Measures Are Being Taken to Improve the Security of Open-Source Software

One way that open source-security is being promoted is through bug bounties.  Bug bounties are a system in which organizations offer incentives for reporting bugs in their software.  Bug bounties are not simply a lazy way for companies to test their code for bugs; as the scale of software grows and code gets more complex over time, bug bounties allow smaller teams to make bigger programs without sacrificing security.  Additionally, it allows users to report bugs before they are taken advantage of.  One bug bounty program is Open Bug Bounty, a website created in 2014 as a way to allow users to submit bugs they find using non-intrusive methods, which are then reported to the company.  Over 800,000 vulnerabilities have been patched thanks to Open Bug Bounty.

Another way open source is becoming more secure is sponsorship.  According to Kent Walker, the President of Global Affairs at Google and Alphabet, one of the biggest flaws of open-source software is that there is “no official resource allocation and few formal requirements or standards” for its maintenance.  Because open-source software is a fundamental part of so many companies–some estimates say that almost all commercial programs use open source code– organizations have begun to sponsor open-source development as a way to support the development and maintenance of the open-source code that they use.  Dozens of companies recently committed $30 million dollars to fund The Open Source Software Security Mobilization Plan’s 10 step plan to improve the security of open-source software.  Additionally, programs like GitHub Sponsors allow users to pay developers of open-source projects hosted on GitHub, one of the largest resources for open-source code.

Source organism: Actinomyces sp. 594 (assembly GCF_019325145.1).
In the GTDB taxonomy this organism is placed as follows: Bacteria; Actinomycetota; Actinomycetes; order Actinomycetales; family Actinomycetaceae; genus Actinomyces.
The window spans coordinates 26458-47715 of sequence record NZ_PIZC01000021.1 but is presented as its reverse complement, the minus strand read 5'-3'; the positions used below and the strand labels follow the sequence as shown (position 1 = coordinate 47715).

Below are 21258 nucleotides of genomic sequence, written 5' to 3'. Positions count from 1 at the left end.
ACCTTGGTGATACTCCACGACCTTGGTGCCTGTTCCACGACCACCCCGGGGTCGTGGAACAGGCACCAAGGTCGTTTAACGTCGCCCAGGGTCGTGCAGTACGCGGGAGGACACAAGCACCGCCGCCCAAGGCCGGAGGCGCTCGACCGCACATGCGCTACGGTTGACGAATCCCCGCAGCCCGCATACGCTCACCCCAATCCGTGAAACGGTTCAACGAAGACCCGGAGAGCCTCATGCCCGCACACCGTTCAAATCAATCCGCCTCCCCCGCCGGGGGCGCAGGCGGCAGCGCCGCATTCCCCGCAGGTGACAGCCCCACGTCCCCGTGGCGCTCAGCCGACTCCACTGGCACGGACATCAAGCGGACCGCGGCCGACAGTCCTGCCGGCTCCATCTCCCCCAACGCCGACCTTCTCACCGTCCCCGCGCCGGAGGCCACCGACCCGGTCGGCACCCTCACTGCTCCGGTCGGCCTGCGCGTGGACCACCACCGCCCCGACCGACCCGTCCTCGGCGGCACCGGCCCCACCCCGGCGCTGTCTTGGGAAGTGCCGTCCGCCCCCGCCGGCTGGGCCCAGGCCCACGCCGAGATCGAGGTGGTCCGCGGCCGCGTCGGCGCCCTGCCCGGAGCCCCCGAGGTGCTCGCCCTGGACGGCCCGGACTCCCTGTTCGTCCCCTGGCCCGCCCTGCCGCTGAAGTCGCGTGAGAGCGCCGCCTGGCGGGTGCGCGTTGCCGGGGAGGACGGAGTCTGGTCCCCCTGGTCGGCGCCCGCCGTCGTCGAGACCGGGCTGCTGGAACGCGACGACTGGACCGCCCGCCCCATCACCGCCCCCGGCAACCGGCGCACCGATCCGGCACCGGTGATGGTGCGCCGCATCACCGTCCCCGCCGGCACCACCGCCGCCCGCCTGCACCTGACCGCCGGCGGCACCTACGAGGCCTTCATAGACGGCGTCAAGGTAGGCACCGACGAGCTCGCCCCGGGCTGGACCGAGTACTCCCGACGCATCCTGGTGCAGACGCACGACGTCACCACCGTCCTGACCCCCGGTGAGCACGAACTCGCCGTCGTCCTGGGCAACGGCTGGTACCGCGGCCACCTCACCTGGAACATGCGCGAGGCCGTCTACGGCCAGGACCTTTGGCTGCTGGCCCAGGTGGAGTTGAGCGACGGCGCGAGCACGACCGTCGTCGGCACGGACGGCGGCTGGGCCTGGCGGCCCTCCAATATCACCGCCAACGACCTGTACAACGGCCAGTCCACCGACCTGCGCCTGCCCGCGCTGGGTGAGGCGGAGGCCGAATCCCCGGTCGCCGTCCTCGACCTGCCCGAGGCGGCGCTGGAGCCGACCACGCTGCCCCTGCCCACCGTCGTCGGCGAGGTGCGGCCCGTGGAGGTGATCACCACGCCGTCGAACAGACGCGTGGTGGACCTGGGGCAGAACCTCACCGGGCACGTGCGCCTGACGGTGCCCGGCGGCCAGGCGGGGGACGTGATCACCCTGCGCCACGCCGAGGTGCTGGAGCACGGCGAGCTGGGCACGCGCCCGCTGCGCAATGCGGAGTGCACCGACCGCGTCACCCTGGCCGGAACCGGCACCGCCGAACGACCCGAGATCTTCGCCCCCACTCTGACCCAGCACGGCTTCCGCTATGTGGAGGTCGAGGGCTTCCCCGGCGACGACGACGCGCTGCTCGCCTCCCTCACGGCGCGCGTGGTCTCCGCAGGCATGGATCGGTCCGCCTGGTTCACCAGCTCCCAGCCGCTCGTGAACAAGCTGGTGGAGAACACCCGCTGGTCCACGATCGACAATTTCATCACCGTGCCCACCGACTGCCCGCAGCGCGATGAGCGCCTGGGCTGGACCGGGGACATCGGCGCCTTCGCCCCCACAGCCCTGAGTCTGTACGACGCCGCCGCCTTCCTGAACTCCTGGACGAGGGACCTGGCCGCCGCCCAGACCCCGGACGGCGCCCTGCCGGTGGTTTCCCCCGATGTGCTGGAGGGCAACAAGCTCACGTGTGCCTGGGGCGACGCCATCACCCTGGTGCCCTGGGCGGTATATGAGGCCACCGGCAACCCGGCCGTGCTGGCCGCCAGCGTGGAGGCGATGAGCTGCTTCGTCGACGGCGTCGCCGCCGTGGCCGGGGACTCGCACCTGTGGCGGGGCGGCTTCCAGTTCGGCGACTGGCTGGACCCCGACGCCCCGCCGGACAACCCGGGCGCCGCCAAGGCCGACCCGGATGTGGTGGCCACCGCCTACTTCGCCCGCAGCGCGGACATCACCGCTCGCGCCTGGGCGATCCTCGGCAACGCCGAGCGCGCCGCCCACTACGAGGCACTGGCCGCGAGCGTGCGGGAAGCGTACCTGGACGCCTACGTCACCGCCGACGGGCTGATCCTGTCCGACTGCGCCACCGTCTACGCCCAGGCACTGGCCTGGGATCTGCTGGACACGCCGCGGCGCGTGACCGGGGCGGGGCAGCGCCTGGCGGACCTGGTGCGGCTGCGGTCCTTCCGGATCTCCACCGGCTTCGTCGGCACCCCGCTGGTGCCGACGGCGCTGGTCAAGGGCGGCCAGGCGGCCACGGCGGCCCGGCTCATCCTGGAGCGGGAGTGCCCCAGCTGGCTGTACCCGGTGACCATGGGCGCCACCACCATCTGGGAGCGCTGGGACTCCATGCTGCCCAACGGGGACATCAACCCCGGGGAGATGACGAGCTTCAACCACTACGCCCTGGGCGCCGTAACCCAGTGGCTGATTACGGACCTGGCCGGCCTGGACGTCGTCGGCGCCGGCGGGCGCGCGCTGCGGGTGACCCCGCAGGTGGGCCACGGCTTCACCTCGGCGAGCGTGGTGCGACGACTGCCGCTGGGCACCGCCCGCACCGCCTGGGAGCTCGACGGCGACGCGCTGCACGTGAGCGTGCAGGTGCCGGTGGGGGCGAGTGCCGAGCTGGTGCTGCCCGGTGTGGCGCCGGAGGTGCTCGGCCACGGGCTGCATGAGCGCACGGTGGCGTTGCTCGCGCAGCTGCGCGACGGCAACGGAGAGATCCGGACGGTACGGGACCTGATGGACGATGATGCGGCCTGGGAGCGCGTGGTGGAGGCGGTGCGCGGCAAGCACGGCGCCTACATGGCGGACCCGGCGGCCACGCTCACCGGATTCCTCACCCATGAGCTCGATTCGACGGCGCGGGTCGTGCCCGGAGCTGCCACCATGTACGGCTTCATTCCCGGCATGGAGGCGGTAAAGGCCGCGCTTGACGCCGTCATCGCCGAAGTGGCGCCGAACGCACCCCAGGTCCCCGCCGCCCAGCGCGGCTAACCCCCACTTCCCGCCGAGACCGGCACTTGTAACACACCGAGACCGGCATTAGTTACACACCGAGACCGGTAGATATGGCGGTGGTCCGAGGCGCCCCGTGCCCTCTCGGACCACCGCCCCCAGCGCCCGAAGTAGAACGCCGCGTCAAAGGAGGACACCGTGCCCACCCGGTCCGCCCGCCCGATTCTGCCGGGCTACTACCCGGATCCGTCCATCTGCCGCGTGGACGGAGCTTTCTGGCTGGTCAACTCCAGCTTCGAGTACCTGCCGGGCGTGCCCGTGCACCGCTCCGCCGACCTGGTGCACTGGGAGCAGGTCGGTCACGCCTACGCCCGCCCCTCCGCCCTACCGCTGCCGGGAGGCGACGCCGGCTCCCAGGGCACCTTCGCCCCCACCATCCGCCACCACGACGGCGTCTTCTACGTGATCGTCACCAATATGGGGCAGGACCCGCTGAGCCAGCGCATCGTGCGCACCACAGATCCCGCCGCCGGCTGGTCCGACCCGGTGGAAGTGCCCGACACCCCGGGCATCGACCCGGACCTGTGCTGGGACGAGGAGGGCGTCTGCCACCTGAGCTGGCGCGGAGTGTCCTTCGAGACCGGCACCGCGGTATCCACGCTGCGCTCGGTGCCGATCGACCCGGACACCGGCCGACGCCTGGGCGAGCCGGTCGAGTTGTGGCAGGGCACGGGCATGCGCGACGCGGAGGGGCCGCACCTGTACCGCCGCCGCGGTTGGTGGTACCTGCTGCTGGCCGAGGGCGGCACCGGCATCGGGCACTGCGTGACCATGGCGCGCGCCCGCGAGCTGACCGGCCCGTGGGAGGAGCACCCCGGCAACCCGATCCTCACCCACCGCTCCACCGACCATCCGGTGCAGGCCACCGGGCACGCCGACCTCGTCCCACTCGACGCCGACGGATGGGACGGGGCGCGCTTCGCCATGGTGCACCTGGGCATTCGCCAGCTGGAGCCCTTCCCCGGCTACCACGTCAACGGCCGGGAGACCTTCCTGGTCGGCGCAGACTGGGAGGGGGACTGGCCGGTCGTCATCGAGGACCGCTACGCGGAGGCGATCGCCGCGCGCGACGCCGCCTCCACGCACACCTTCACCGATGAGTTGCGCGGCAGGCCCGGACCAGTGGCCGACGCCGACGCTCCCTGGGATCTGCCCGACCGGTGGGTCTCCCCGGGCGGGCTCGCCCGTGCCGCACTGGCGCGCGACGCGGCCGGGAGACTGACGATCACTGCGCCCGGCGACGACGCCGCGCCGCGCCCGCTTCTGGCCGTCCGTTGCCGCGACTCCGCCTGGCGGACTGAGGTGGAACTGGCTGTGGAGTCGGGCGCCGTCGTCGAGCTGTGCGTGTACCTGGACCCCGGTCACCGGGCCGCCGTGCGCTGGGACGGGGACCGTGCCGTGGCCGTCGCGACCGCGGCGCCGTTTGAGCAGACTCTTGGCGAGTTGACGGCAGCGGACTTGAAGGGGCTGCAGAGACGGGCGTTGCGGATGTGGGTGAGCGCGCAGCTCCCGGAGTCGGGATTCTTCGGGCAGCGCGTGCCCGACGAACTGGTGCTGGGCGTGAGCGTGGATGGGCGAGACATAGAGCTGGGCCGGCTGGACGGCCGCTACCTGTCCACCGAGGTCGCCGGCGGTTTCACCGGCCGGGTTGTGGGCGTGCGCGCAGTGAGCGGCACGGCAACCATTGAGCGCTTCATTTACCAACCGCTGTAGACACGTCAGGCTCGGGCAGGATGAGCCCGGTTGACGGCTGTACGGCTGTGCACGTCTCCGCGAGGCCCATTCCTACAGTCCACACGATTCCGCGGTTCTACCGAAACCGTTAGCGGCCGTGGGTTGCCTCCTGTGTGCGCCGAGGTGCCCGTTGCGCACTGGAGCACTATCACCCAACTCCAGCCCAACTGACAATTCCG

In addition to the measures being taken to check open source code for bugs, steps are being taken to better prevent errors.  Organizations like OpenSSF, the Open Source Security Foundation, are attempting to rectify the lack of standards for open-source maintenance.  In addition to hosting courses that teach secure development, OSSFs goal is to enhance the security of open-source projects by creating standards and training for open-source software.

After the Log4j incident, the government has also increased their role in the security of open-source software. The White House recently held a summit to discuss ways to improve the security of open source software, and President Biden signed an executive order recommending the writing of software bills of materials, or SBOMs.  SBOMs are documents that list everything that a program uses as part of its supply chain in order to make the program easier to keep secure.  For example, an SBOM might list what version of a programming language a software is written in, what libraries it uses, and what open source code it borrows from.  This way, if an exploit is found in any of those individual components that could compromise the software, the software can be quickly updated. 

Some resources for staying up to date on software security include:

Final Thoughts

As Open Source becomes a bigger part of software development, measures should be taken in order to improve the security of open-source projects.  Software scanning tools can help analyze code for exploits and bugs in open source components that it uses.  Additionally, average users can help keep open-source projects secure by contributing to code or bug bounties.  It is also important to stay up to date on the latest exploits, something made easier with an SBOM.  Ultimately, while open-source software has had security issues, it can be even more secure than closed source code when properly reviewed, and the growth of open-source software means greater potential for secure software.